Petrochemicals detected in 2 groundwater monitoring wells at Lang Station in March 2015

By Jim Holt

Last update: Thursday, March 30th, 2017

After more than three decades of ongoing cleanup efforts at a toxic site on the east side of the Santa Clarita Valley, environmental engineers found groundwater containing petrochemicals at two locations.

Detectable levels of petrochemicals called “diesel range organics” and “motor oil range organics” in at least two monitoring wells.

There was also a mention of a chemical used in the manufacturing of chemical weapons, in the 2015 report. However, a federal expert explains its presence is allowed.

Engineers who specialize in “restoring damaged environments” have recommended to state environmental officials that cleanup of the toxic site at Lang Station be extended for another six to nine months after high levels of contaminants were found there last year.

Lang Station is a 64-acre site at 1250 Lang Station Road, east of State Route 14 off Soledad Canyon Road.

Engineers with the URS Corporation based in Irvine, now part of Aecom Corporation the company contracted to do the cleanup, told officials with the California Department of Toxic Substances that further testing of both soil and water at the site were needed.

They made their recommendation in October in a report that was intended to be the final chapter in the site’s cleanup carried out over the last three decades.

Instead of closing the book on cleanup and test, further testing and “extraction” of contaminants is needed.

On Thursday morning, a spokesman at Toxic Substances Department was asked about the status of the last test ordered. The spokesman had not responded to The Signal’s query by press time.

Test results
A check with the report prepared for the Toxic Substances Department, however, revealed groundwater levels of petroleum chemicals were found at two monitoring wells at the site.

Engineers assessing the cleanup reported results of tests carried out in March 2015 that showed low impacts to groundwater of total petroleum hydrocarbons (TPH) in two monitoring wells.

They noted that “TPH was not previously tested for during the 1998 sampling event.”

Experts found one monitoring well contained petrochemicals described as “gasoline range organics” in the groundwater.

They also found detectable levels of other petrochemicals called “diesel range organics” and “motor oil range organics” in the same monitoring well and in a second well.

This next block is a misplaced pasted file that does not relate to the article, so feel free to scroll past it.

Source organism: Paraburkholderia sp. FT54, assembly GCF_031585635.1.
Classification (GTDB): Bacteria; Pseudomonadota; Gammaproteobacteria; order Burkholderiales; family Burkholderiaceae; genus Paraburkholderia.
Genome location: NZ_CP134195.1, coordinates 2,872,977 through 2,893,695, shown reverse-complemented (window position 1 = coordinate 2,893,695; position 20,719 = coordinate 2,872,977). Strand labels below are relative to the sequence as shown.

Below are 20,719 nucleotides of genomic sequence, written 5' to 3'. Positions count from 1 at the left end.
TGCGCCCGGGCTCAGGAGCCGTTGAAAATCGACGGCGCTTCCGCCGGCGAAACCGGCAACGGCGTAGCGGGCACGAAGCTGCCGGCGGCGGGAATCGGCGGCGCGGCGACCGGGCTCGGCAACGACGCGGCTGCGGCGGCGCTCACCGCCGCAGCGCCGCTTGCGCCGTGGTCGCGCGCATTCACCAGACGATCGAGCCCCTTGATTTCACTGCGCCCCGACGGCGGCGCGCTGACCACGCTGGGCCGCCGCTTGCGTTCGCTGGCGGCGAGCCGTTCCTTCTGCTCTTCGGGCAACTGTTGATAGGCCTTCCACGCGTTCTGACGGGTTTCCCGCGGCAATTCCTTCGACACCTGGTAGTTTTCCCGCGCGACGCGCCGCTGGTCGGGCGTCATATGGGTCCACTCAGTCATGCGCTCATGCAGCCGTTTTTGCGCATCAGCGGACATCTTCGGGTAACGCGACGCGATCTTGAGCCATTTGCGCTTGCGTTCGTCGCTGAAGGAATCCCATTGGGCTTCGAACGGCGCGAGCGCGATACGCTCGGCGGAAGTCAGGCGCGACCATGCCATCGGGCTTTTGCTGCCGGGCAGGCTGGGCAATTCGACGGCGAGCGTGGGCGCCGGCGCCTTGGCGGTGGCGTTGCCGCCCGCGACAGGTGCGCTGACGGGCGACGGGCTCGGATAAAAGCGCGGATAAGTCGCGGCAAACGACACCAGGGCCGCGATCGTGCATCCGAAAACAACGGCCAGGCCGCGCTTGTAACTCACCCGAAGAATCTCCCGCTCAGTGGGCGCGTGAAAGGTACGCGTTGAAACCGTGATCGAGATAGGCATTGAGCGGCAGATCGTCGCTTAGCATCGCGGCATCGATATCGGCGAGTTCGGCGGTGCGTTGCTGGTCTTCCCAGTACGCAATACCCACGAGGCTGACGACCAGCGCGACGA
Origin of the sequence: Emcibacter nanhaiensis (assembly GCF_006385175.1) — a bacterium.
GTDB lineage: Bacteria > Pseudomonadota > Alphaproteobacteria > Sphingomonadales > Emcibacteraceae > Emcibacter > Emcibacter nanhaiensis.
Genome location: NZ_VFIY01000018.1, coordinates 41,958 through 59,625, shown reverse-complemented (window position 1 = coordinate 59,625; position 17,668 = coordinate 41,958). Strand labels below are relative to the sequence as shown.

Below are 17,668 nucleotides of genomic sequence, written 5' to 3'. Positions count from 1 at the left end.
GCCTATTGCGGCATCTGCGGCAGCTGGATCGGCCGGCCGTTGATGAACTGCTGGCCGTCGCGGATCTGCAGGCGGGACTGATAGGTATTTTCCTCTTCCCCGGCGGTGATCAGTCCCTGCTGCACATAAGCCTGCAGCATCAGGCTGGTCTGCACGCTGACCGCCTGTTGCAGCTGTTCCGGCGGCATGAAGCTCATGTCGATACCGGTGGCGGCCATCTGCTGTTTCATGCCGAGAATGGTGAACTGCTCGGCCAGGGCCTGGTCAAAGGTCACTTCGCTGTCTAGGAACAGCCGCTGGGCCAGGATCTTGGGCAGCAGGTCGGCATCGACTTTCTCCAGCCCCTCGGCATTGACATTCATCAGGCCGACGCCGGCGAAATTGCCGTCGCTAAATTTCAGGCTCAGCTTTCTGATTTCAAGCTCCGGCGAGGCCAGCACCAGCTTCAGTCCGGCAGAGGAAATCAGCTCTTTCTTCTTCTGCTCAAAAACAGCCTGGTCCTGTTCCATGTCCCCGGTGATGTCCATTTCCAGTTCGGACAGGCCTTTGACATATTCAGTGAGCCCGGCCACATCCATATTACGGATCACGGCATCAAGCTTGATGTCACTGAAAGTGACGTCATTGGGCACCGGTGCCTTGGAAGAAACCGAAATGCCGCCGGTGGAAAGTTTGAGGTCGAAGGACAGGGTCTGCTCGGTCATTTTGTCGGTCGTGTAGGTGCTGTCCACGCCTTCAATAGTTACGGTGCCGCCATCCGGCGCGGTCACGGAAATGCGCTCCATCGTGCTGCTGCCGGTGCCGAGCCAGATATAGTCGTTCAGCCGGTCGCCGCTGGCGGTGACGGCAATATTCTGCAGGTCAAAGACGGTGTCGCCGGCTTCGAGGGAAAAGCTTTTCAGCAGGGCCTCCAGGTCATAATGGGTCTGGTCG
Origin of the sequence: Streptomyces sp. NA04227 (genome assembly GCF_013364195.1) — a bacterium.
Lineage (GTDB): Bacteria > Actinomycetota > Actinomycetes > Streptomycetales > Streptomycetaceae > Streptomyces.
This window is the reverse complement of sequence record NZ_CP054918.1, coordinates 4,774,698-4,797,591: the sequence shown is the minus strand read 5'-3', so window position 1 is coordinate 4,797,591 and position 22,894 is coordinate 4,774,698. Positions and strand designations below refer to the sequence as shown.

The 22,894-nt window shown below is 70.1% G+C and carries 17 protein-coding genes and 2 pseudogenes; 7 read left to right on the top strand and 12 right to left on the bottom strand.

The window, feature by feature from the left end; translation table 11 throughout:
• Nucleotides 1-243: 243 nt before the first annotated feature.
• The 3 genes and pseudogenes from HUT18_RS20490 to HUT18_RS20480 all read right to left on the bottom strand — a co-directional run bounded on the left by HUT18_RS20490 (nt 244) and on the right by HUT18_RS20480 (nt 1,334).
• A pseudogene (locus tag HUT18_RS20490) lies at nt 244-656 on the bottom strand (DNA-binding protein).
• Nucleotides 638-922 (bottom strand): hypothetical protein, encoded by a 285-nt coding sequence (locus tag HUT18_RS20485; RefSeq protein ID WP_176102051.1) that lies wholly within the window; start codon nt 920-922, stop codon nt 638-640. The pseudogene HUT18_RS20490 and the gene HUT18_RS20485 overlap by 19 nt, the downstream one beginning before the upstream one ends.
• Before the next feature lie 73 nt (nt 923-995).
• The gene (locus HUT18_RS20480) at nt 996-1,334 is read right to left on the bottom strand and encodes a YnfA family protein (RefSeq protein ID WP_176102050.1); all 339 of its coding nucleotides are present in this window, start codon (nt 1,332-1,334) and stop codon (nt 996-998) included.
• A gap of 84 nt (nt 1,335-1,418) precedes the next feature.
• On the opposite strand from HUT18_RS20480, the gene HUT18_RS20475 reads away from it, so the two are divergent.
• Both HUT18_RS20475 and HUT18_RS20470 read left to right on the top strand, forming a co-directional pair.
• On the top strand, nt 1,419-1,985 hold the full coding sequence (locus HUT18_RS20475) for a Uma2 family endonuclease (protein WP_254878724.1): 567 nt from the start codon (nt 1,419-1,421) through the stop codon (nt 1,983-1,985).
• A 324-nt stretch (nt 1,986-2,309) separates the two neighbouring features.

Also contained in the engineering status update of the cleanup was mention of a chemical used in the manufacturing of chemical weapons.

In a section of the report describing the site’s history, report authors mention that the Lubrication  Company of America received, stored, and processed  waste oils  between  1956 until 1989.

“Waste oil was transported to the Site and reclaimed by adding sulfur monochloride and sulfuric acid to precipitate metals contained in the waste oils,” the report states.

Chemical weapons
Sulfur monochloride, however, is listed in a federal guideline of chemicals as a Schedule 3 Part B – Precursor Chemicals of the Chemical Weapons Convention.

The Bureau of Industry and Security at the U.S. Department of Commerce in Washington is the federal agency assigned to represent the European Organisation for the Prohibition of Chemical Weapons when it comes to chemicals that may be subject to control.

The sulfur monochloride used at the Lang Station site, however, would not have necessitated any report be filed with the D.C. officials since it was processed and not produced, a department spokeswoman told The Signal Thursday.

“The Chemical Weapons Convention Regulations (CWCR – 15 CFR Parts 710-729) went into effect on December 31, 1999,” Tracey O’Donnell, of the Information Technology Team, Treaty Compliance Division Office of Nonproliferation and Treaty Compliance, at the Bureau of Industry and Security U.S. Department of Commerce, told The Signal Thursday.

“At that time, and currently, facilities that ‘produce’ the Schedule 3 chemical in quantities exceeding 30 metric tons per year were – or are – subject to declaration requirements for such production,” she said.

Distinction

The chemical was ‘processed’ not produced, O’Donnell said.

“The CWCR subjects facilities and traders only for production, export and import of listed Schedule 3 chemicals, including sulfur monochloride, in quantities exceeding 30 metric tons per year, according to the agency.

“It appears the facility in question (Lang Station) would never have been subject to the Schedule 3 declaration obligations of the CWCR,” O’Donnell said.

Test results from the last requested sampling requested in October 2016 are expected to be revealed soon, said Russ Edmondson, spokesman for the Department of Toxic Substances, earlier this month.

jholt@signalscv.com

661-287-5527

on Twitter @jamesarthurholt

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Petrochemicals detected in 2 groundwater monitoring wells at Lang Station in March 2015